No rights even when released from Guantánamo

Beyond Guantánamo, it has also become particularly evident over the last few years that even men released from the prison continue to be tainted by their designation on capture as "enemy combatants," from which there is, fundamentally, no escape.

This, again, is not news. I knew from the cases of British residents released from Guantánamo, for example, that they resumed their lives without passports, and were therefore unable to travel outside the U.K., and, in the case of Moazzam Begg, a British citizen, the fact that former prisoners can also be subjected to arbitrary harassment became startlingly apparent in 2014, when he was arrested and imprisoned for seven months, before being freed on the eve of his planned trial, on terrorism charges that were connected with fact-finding trips to Syria, which British intelligence knew about, but had allegedly forgotten to declare to the police.

In recent years, however, examples of former prisoners remaining deprived of their rights after leaving Guantánamo have become more prevalent. After Mohamedou Ould Slahi, torture victim and best-selling author, was repatriated to Mauritania in October 2016, he was told that his passport would be returned to him in two years’ time, but it actually took several more years until his passport was eventually returned, allowing him to travel freely. And in Serbia, meanwhile, Mansoor Adayfi, a Yemeni resettled there in July 2016, has no passport, cannot travel, cannot receive family visits, and for many years was subject to arbitrary harassment by the authorities. In August 2021, Adayfi’s memoir, Don’t Forget Us Here, was published to widespread acclaim, but although he has an extraordinary international presence online, taking part in numerous meetings on Zoom, he is still physically trapped and isolated in Belgrade.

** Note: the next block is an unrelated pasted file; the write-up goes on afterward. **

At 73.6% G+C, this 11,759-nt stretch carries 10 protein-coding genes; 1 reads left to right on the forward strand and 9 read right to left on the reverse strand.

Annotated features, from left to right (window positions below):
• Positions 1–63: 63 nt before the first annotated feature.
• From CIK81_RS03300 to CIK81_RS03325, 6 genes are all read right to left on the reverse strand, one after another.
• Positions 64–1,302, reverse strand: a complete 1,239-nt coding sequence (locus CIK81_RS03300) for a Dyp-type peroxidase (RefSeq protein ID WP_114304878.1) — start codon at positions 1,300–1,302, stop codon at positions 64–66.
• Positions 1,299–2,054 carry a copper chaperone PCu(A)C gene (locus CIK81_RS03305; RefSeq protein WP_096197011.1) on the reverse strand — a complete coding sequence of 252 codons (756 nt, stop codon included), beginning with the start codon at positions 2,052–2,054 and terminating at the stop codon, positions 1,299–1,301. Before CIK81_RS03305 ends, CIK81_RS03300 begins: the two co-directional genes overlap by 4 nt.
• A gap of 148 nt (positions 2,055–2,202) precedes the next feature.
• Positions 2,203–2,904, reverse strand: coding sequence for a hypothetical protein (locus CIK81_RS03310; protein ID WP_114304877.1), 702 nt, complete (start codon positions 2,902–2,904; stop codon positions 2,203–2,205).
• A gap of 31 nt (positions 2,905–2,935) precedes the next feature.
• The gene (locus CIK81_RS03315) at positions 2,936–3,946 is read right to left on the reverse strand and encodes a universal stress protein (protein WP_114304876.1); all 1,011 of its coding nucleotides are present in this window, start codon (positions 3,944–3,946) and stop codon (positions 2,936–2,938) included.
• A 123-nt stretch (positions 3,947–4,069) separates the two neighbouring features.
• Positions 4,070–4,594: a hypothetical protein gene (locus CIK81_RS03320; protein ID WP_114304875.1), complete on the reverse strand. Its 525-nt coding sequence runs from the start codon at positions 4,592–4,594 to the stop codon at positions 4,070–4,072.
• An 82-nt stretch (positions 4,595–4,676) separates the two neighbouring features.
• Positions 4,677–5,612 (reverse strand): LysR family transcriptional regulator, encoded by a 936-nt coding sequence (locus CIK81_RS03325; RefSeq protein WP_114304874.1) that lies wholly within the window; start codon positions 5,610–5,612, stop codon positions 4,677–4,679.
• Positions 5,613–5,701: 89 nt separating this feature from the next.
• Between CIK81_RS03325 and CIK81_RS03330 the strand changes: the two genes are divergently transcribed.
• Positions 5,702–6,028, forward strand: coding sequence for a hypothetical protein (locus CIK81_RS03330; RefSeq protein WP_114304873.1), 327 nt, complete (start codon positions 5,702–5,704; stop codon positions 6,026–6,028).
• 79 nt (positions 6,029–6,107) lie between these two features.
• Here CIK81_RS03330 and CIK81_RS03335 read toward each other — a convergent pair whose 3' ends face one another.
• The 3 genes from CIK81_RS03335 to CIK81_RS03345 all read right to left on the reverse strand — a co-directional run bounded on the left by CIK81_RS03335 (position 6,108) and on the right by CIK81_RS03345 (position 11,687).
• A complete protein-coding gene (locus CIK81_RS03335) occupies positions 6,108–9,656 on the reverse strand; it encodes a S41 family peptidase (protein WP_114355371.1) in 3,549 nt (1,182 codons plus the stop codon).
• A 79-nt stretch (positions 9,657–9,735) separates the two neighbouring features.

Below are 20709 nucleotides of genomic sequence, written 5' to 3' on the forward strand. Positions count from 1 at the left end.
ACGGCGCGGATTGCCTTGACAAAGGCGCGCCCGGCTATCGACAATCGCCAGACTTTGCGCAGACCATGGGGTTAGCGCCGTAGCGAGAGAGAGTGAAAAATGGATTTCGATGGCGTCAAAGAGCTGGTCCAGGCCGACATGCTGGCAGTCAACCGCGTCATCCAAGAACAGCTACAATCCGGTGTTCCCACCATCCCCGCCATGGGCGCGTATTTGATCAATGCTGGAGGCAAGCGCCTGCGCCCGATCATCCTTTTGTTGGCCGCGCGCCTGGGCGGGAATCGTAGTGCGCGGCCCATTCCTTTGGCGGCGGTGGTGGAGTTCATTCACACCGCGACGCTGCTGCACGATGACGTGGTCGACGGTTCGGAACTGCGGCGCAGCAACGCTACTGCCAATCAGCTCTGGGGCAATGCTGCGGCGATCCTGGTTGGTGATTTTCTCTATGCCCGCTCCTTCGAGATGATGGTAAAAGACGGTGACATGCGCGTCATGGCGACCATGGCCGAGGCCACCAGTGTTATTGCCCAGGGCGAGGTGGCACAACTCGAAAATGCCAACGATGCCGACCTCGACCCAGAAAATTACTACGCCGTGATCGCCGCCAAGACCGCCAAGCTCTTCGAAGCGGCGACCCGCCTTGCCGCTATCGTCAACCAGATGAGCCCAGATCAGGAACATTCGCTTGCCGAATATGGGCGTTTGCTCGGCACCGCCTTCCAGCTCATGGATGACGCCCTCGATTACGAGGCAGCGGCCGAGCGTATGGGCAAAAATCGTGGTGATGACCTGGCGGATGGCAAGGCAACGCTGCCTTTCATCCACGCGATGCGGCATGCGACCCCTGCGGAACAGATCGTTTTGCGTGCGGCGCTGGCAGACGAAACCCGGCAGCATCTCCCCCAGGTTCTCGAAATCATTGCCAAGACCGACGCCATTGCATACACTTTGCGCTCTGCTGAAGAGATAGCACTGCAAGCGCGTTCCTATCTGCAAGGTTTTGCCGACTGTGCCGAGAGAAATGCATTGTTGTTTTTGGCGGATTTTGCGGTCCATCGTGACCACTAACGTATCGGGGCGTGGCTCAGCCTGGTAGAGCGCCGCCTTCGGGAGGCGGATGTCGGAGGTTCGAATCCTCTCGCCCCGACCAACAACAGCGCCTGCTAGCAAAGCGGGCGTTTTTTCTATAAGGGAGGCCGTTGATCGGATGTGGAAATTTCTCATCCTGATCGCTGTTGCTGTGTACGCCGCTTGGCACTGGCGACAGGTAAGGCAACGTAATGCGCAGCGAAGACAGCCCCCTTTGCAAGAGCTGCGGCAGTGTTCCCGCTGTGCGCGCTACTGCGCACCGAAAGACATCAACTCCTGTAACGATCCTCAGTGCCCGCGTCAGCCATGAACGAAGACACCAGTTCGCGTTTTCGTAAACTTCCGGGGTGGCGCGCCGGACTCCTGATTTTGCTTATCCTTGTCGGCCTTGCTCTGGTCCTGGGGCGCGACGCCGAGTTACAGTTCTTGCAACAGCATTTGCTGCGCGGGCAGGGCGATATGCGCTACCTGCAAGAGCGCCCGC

In other cases, however, far worse treatment has followed prisoners’ resettlement. In 2016, two Libyans resettled in Senegal in 2014 were repatriated, even though one of the men was extremely unwilling to return, and both subsequently disappeared into the custody of one of post-Gaddafi Libya’s militias. And in the UAE, where 23 men — 18 Yemenis, four Afghans and a Russian — were sent between 2015 and 2017, promises that they would be helped to rebuild their lives turned to ashes when they were, instead, imprisoned in circumstances at least as harsh as those at Guantánamo. In the end, the Afghans were repatriated, and the Yemenis were forcibly sent back to Yemen (in complete defiance of U.S. law regarding the release of Yemenis from Guantánamo), where they were also at the mercy of militias in Yemen’s ongoing civil war, but the Russian — Ravil Mingazov, a Tatar — is still held, with the threat hanging over him that the Emirati authorities will forcibly return him Russia, where his life is at risk.

Other men, sent to Kazakhstan, fared no better. One died of medical neglect shortly after his arrival in 2015, another, also gravely ill, managed to arrange to be transferred to Mauritania, but died there in 2021, having been unable to secure the medical treatment he needed. Most recently, in a heartbreaking article for the Intercept, Elise Swain reported the story of Sabri al-Qurashi, a talented artist, who explained, "I have no official status, no ID card, no right to work or education, and no right to see my family. I have been married for eight years, but my wife is not allowed to come and live with me." As he also said, "Truly, my life now is just as bad as w­­hen I was in Guantánamo, and in many aspects even worse. At least there, I knew I was in prison and that I would get out one day. Now I’m living as if I’m dead and being told I am free when I am not."